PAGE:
Graveyard Shift (1987)

Rating:

Canada. 1987.

Crew

Director/Screenplay – Gerard Ciccoritti, Producer – Michael Bochner, Photography – Robert Bergman, Music – Nicholas Pike, Special Effects – Tim Mogg, Production Design – Simon St Laurent. Production Company – Lightshow Communications

Cast

Silvio Oliviero (Stephen Tsepes), Helen Papas (Michelle Hayden), Cliff Stoker (Eric Hayden), John Hazlett Cuff (Detective Winsome), Don James (Detective Smith), Dorin Ferber (Gilda), Kim Cayer (Suzy), Lesley Kelly (Officer Arbus), Dan Rose (Robert Kopple), Frank Procopio (Mario Bava), Sugar Bouche (Fabulous Frannie)


Plot

Music video director Michelle Hayden is diagnosed with a terminal illness. She then meets and is drawn to vampire taxi driver Stephen Tsepes. He too is attracted to her melancholy and helps her find meaning to life again as the two become lovers.


Graveyard Shift was part of the wave of punk-New Wave vampire films that started to come out in the 1980s, an era that finally showed the vampire having confidently adjusted to the modern world.

Graveyard Shift is an interesting film that doesn’t always work. There are good individual images in it – the vampire woman locked in a jail cell reduced to drinking from her own veins; the world-weary vampire who begs to be killed, even baring and offering his chest to the vampire hunters; and the relationship between the two principals, which briefly suggests a careworn sincerity. On the other hand, the plot roams everywhere, throwing in a record-number of underdeveloped subplots – Sugar Bouche is introduced as a vampire stripper but is forgotten about halfway through; we never find out the fate of first victim Kim Cayer; and there is vampire cop Lesley Kelly about whom nothing is ever explained. There is even one sequence with a blonde slashing the throat of a victim in a pool has no connection to anything else whatsoever. There are also a great many gratuitous sex scenes. There is a good idea at the core of the film but the central narrative needed to be strengthened far more so than it is.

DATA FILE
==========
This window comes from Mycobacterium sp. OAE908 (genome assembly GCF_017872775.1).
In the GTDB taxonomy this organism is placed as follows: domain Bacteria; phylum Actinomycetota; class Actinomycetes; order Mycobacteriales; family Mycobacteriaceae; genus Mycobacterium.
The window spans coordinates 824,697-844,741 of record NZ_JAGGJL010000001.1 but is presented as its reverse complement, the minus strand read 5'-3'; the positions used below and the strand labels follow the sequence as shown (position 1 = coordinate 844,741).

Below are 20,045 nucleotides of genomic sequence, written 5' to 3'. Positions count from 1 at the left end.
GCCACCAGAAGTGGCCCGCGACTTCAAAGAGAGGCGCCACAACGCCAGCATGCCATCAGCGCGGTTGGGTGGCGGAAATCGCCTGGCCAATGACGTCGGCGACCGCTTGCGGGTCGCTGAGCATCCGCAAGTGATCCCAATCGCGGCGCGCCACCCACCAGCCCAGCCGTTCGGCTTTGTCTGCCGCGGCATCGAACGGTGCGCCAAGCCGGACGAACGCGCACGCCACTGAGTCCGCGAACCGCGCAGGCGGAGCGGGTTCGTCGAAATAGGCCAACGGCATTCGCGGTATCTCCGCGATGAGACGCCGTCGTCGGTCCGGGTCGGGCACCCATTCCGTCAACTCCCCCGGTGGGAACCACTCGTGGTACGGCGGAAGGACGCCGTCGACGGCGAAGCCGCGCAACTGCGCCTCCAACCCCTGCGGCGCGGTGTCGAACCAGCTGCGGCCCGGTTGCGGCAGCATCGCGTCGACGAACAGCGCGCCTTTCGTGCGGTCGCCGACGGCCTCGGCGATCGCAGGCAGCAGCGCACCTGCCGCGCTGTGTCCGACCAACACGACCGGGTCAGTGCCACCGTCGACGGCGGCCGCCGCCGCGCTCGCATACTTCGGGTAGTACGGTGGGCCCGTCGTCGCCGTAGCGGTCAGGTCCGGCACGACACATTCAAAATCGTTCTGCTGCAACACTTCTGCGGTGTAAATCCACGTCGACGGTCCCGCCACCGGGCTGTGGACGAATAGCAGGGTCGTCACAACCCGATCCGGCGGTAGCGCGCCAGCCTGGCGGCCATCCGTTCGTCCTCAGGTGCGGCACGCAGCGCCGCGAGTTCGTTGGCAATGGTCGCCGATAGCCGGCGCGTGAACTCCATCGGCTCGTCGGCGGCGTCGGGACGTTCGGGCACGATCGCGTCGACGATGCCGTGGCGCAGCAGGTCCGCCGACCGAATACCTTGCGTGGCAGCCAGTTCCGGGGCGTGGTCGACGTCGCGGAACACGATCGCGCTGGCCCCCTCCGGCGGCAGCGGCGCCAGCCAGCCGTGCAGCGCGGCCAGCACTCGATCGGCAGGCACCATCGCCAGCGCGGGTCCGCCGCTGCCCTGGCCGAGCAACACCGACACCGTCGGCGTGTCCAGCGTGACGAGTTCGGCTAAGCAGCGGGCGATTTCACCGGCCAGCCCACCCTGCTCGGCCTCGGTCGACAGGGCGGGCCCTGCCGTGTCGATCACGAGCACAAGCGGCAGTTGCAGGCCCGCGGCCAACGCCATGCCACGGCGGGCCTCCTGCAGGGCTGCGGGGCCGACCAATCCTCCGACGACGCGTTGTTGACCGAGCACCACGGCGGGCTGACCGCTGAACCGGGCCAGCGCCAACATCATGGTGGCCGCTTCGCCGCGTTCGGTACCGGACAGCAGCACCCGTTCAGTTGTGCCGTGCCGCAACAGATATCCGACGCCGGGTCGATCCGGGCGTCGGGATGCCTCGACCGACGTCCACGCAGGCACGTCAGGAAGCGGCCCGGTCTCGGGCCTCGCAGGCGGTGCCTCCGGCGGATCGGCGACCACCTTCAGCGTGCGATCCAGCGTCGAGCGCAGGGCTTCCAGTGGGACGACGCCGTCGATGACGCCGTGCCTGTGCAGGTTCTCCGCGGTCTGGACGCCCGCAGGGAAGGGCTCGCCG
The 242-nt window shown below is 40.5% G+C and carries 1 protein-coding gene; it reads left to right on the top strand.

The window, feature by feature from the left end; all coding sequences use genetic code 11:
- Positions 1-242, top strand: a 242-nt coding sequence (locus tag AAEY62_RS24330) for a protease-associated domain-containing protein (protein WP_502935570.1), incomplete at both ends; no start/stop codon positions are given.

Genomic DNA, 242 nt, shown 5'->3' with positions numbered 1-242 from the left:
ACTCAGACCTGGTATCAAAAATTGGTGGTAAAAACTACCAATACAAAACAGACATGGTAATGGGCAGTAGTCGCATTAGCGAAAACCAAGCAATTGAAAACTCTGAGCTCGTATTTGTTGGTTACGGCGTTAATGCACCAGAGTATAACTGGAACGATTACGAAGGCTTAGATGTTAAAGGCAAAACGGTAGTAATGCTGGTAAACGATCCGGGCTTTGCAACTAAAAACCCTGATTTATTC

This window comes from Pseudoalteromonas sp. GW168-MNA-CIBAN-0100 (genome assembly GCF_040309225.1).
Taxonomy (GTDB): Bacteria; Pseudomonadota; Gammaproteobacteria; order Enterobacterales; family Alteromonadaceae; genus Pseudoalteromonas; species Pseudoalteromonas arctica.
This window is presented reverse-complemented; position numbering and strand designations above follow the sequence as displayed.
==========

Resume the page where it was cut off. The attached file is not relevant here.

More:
Gerard Ciccoritti’s visual style is more in liking with the Italian giallo film, particularly with the zoom-happy, ostentatiously lit style of Mario Bava (something Ciccoritti happily acknowledges in having a crooked film producer character named Mario Bava). The results get fairly pseudo at times with the luridly lit closeups of blood-dripping faces and breasts and the far-too-obvious linking of bloodletting and sex. There is a monotonous, stridently pulsing electro-beat score that feels like it belongs more in a porn film.

Director Gerard Ciccoritti and star Silvio Oliviero returned with a sequel The Understudy: Graveyard Shift II (1988), which featured a vampire haunting the set of a vampire movie.

Gerard Ciccoritti seemed to briefly develop a minor reputation as a genre director. He previously made the spoofy Psycho Girls (1986). His most well-known (non-genre) film was the erotic thriller Paris, France (1993). His work subsequently has all been directing episodes of Canadian television series such as Forever Knight, Highlander, Due South, Poltergeist: The Legacy and La Femme Nikita.



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